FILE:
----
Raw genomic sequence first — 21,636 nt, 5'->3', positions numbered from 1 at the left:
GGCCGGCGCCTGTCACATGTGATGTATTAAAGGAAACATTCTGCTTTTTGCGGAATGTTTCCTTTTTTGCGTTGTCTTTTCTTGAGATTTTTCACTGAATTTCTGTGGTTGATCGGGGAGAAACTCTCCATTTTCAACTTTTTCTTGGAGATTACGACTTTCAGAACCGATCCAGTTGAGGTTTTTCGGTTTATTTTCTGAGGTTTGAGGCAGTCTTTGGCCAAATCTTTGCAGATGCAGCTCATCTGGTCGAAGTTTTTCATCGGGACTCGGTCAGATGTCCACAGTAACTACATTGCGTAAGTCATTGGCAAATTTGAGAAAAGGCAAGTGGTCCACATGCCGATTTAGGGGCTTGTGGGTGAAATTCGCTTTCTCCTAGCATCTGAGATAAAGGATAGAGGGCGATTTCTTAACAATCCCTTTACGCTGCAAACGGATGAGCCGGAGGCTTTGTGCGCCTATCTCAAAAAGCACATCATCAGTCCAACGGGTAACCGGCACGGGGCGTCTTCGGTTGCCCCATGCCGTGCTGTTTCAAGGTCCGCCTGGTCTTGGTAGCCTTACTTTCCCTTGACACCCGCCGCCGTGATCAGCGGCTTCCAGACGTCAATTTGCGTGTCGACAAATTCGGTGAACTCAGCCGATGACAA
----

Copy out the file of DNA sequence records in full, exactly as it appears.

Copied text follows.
Raw genomic sequence first — 21,636 nt, 5'->3', positions numbered from 1 at the left:
GGCCGGCGCCTGTCACATGTGATGTATTAAAGGAAACATTCTGCTTTTTGCGGAATGTTTCCTTTTTTGCGTTGTCTTTTCTTGAGATTTTTCACTGAATTTCTGTGGTTGATCGGGGAGAAACTCTCCATTTTCAACTTTTTCTTGGAGATTACGACTTTCAGAACCGATCCAGTTGAGGTTTTTCGGTTTATTTTCTGAGGTTTGAGGCAGTCTTTGGCCAAATCTTTGCAGATGCAGCTCATCTGGTCGAAGTTTTTCATCGGGACTCGGTCAGATGTCCACAGTAACTACATTGCGTAAGTCATTGGCAAATTTGAGAAAAGGCAAGTGGTCCACATGCCGATTTAGGGGCTTGTGGGTGAAATTCGCTTTCTCCTAGCATCTGAGATAAAGGATAGAGGGCGATTTCTTAACAATCCCTTTACGCTGCAAACGGATGAGCCGGAGGCTTTGTGCGCCTATCTCAAAAAGCACATCATCAGTCCAACGGGTAACCGGCACGGGGCGTCTTCGGTTGCCCCATGCCGTGCTGTTTCAAGGTCCGCCTGGTCTTGGTAGCCTTACTTTCCCTTGACACCCGCCGCCGTGATCAGCGGCTTCCAGACGTCAATTTGCGTGTCGACAAATTCGGTGAACTCAGCCGATGACAA